Latest research shows that inspiring young people about the world of work needs to start at an early age. So by signing on the Primary Futures portal schools can have access to more than 48,000 volunteers nationally who are excited to come and tell their career story and motivate students across the country and link what they are learning in school with the world of work. The system is simple, easy to use and free.
Education and Employers, ‘Drawing the Future’ report published in 2018 showed that children as young as six have already started to form opinions about what they can or cannot be in the future. This research highlights that they are influenced by what they see around them, and that gender and socio-economic stereotyping can play a big part in this. It showed that only 1% of children had learnt about a job from someone visiting their school, 36% based their career aspirations on someone they know with 45% being influenced by TV, film or radio. More worryingly, these aspirations have little in common with the actual jobs available. Last month, the charity launched its latest research commissioned by Teach First entitled: Career-related learning in primary: The role of primary teachers and schools in preparing children for the future.
The report sets out examples of good career-related learning, despite challenges such as finding space and time in the curriculum to provide opportunities to learn about the world of work. The report identifies that an essential ingredient for successful primary schools is buy-in from senior leadership. It recommends that primary schools should develop an approach to career-related learning that enables students to engage progressively in a wide range of experiences of transitions and the world of work. Children should have encounters with the world of work from the age of five to see the connection between what they learn and what they might want to do in the future. The full report can be downloaded from here. We now know that this mismatch is set at a young age and heavily influenced by socio-economic background, gender and the role models children see.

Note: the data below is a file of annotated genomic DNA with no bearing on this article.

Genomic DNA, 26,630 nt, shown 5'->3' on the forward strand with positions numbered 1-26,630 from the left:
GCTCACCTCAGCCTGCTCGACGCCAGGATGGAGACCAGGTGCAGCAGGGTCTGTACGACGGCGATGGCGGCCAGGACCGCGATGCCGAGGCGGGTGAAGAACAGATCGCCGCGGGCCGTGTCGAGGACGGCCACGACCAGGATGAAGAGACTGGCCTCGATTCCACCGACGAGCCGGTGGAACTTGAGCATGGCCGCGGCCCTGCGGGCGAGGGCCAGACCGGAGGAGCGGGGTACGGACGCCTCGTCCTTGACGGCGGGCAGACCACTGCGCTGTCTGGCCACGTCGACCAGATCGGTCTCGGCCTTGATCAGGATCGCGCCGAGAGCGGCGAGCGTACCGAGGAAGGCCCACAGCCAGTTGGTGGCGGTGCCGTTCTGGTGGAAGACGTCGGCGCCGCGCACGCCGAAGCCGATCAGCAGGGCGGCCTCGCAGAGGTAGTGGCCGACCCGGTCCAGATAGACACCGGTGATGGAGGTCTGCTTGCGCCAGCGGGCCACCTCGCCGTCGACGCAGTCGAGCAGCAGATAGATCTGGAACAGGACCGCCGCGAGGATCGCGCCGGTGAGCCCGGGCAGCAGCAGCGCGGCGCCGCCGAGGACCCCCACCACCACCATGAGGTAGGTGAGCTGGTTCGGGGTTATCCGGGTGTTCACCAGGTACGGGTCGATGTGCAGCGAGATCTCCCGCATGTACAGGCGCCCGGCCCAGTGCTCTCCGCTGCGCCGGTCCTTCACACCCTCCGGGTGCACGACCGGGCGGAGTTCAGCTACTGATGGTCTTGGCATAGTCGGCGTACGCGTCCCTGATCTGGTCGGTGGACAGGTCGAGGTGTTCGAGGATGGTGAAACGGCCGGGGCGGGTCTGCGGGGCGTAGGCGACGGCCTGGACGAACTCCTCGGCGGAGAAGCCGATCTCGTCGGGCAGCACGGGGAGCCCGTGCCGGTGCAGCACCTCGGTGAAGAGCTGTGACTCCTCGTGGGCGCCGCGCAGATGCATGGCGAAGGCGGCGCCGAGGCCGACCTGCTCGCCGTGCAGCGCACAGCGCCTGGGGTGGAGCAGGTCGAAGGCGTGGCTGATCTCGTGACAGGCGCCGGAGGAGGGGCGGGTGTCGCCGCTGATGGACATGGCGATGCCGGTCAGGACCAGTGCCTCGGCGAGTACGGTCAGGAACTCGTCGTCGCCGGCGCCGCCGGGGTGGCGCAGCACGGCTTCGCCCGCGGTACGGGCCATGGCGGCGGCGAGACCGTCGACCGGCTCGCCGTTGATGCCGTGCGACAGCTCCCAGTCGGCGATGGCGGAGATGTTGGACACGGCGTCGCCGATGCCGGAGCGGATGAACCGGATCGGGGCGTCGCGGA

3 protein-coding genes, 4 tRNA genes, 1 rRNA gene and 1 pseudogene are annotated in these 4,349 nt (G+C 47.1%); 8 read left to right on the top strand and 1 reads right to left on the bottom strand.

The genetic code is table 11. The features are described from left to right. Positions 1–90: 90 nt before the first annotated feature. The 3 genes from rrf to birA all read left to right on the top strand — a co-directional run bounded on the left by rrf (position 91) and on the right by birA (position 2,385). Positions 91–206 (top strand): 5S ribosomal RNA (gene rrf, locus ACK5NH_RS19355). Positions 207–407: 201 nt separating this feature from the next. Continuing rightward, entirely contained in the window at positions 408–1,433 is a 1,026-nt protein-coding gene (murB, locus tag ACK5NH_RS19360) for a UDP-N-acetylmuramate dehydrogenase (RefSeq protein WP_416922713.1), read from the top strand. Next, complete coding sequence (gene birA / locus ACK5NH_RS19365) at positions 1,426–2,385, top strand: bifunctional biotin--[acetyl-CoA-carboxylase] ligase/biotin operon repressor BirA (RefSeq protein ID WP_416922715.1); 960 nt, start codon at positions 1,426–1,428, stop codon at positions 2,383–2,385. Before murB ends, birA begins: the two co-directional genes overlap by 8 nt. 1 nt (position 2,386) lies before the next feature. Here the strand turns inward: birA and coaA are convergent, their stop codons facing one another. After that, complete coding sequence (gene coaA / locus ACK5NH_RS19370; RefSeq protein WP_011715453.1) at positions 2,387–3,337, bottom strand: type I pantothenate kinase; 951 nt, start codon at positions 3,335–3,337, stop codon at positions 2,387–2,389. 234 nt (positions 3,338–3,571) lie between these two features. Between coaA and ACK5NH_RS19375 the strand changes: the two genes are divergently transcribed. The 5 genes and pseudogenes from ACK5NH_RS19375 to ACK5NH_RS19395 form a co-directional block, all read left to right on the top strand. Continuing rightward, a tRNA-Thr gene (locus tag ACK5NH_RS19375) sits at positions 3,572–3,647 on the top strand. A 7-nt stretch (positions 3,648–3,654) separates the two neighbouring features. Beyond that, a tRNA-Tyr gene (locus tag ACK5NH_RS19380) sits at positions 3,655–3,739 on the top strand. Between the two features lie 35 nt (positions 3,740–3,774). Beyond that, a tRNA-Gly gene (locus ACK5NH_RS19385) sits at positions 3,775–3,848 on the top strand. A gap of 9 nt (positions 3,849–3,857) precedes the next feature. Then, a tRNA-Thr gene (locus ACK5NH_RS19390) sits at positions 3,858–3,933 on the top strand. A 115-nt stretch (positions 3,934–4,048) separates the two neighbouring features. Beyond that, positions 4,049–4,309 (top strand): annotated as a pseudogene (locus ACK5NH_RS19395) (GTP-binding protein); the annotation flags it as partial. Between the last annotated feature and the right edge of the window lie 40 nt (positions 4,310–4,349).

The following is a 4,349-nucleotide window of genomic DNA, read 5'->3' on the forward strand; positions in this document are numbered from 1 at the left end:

The National Careers Week website has a host of resources schools can use throughout the week and together we will be preparing additional resources to help primary schools engage fully with this week. There are also plenty of free resources which you can access via Primary Futures when you have signed up to make planning and organising events much easier. The Primary Futures team is here to support to make your National Careers Week activity a success so do get in touch if you need help or advice.
Already schools are planning careers fairs, speed networking events and the ‘What’s my Line’ game – so sign up now and get involved.
So, join why don’t you sign up now and join the movement to raise the aspirations and broaden the aspirations of our primary school children.